First World Order

Electronic Arts Intermix (EAI) and Triple Canopy
264 Canal Street #3W
New York, NY 10013
May 4th, 2022
6:30 pm ET

Electronic Arts Intermix (EAI) and Triple Canopy are pleased to co-present First World Order, a screening of works by Ilana Harris-Babou and Ulysses Jenkins followed by a discussion between Harris-Babou and writer Yasmina Price. The event will be in-person at 264 Canal Street, as well as livestreamed online and viewable after the fact. It will be accompanied by an online program of works by Harris-Babou, Jenkins, Philip Mallory Jones (whose video First World Order inspired this project's title), and Anthony Ramos, available at EAI's website.

The herbalist Alfredo Bowman, popularly known as Dr. Sebi, often asked, “What were we eating before we were taken from Africa, before there was an invasion by the man from Europe?” Dr. Sebi’s answer came in the form of a diet that eschewed “Caucasian food” and emphasized fruits, vegetables, and pulses, which he promoted as complementing “the African gene structure.” Drawing on Black nationalist movements as well as Hippocrates and the Old Testament, the quietly charismatic (and unlicensed) practitioner traced all diseases afflicting Black people to their displacement from Africa through the transatlantic slave trade. Before dying in 2016, he had attracted a global following that included Lisa “Left Eye” Lopes, Michael Jackson, and Nipsey Hussle, as well as numerous charges of fraud for claiming that his treatments cured illnesses as various as herpes, HIV, and diabetes. In her video Leaf of Life (2022), the artist Ilana Harris-Babou considers Dr. Sebi’s amalgamation of tradition, myth, and persona—which enabled him to advance an identity rooted in the bodies of Black people around the world—and asks how distrust of American institutions contributes to the appeal of his message.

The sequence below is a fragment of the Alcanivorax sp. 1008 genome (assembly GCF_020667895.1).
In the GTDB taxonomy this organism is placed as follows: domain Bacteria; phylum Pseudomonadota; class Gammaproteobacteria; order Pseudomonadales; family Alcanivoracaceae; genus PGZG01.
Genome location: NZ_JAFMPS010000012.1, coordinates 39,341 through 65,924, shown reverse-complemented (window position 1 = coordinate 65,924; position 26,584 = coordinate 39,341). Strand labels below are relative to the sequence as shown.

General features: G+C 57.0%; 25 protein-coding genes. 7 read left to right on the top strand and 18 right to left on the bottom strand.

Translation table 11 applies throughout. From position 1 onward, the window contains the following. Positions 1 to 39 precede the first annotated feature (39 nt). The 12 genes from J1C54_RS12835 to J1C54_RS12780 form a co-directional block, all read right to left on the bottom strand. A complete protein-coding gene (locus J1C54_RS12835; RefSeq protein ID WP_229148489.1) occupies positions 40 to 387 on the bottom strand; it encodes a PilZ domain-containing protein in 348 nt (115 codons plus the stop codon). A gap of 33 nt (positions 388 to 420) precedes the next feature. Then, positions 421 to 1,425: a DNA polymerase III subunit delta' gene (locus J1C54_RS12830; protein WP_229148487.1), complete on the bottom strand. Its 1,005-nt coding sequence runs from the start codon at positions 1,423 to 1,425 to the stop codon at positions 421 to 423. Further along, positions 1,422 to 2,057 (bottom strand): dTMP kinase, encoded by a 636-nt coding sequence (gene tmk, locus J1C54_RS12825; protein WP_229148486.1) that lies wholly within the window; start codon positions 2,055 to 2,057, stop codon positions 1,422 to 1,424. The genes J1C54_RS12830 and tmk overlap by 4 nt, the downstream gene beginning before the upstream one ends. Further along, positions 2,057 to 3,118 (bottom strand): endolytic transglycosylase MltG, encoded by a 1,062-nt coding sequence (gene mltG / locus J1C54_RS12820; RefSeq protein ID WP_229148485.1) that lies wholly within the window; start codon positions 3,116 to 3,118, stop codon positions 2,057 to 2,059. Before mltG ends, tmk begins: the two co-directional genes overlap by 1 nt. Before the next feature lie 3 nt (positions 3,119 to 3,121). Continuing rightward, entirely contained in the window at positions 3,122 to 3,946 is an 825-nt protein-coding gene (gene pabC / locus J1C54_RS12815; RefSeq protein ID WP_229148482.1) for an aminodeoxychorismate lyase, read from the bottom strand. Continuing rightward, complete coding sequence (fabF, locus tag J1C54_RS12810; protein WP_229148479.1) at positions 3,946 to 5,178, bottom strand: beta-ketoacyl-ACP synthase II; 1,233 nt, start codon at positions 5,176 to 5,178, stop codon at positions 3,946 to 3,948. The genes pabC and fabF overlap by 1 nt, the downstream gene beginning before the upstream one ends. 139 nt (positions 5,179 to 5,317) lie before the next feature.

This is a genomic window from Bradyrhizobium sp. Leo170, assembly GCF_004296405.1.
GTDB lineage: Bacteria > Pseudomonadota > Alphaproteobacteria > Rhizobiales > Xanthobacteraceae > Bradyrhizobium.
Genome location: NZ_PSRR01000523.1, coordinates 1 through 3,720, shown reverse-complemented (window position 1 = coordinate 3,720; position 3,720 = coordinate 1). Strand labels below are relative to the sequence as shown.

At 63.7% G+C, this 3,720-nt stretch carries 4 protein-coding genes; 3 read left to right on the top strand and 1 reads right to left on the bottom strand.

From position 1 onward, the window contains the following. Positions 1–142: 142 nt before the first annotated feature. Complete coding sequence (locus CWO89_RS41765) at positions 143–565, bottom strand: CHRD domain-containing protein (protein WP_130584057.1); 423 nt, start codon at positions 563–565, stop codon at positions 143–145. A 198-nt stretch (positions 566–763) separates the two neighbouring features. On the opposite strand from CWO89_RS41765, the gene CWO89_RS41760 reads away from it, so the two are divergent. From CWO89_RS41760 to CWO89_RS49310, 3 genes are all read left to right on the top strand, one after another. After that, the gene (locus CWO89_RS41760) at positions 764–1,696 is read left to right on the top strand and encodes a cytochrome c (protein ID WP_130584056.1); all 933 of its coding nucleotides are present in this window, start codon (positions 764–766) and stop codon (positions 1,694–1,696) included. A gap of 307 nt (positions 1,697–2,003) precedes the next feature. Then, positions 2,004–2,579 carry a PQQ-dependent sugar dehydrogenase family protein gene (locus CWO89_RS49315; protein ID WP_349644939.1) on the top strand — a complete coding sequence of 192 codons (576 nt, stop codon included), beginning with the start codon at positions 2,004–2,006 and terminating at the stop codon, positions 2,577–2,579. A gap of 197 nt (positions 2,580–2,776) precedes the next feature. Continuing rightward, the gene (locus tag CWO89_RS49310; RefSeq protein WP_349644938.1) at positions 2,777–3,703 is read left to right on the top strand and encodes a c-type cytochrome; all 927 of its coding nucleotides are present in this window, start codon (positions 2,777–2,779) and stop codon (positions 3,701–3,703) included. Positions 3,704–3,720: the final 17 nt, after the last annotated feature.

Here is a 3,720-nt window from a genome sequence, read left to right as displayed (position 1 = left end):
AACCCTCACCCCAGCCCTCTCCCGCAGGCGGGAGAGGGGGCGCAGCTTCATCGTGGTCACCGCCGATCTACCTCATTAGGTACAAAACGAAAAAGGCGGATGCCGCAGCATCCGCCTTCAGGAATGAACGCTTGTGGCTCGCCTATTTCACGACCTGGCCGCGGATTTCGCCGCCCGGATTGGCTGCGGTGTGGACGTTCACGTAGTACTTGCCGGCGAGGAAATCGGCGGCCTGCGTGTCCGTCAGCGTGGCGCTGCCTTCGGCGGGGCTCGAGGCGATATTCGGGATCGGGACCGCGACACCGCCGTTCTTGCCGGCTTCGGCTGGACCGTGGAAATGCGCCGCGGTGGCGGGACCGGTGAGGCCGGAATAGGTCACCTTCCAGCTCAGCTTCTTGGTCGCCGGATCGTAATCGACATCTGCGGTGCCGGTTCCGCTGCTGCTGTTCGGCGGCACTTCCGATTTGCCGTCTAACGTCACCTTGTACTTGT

Harris-Babou's work will be presented alongside two selections from Ulysses Jenkins's The Video Griots Trilogy, a series of video meditations on history and culture. In Self-Divination, the artist speaks poetically about the origins and realities of the African diaspora, and Mutual Native Duplex is a video essay on the mutual alliances between Native and African Americans which celebrates the "neo-American model" of inter-cultural cooperation that grew out of these encounters.

Following the screening, Harris-Babou will be joined by Yasmina Price to discuss the political concerns and representational strategies expressed in the works. They’ll ask how, today, artists are envisioning forms of belonging that defy the logic of time and space, and that turn to tradition without succumbing to nostalgia—or eliding the particular conditions and historical experiences that define diasporic populations.

RSVP here to attend the event (or watch the livestream).

All attendees are required to present proof of full vaccination against COVID-19 and to wear masks unless otherwise indicated. Seating is on a first-come, first-served basis (even for those who have RSVP’d). The doors will open thirty minutes prior to the event and attendance will be limited, given safety concerns and the capacity of our venue.

Triple Canopy’s venue is located at 264 Canal Street, 3W, near several Canal Street subway stations. Our floor is accessible by elevator (63" × 60" car, 31" door) and stairway. Due to the age and other characteristics of the building, our bathrooms are not ADA-accessible, though several such bathrooms are located nearby. If you have questions about access, please contact in advance of the event.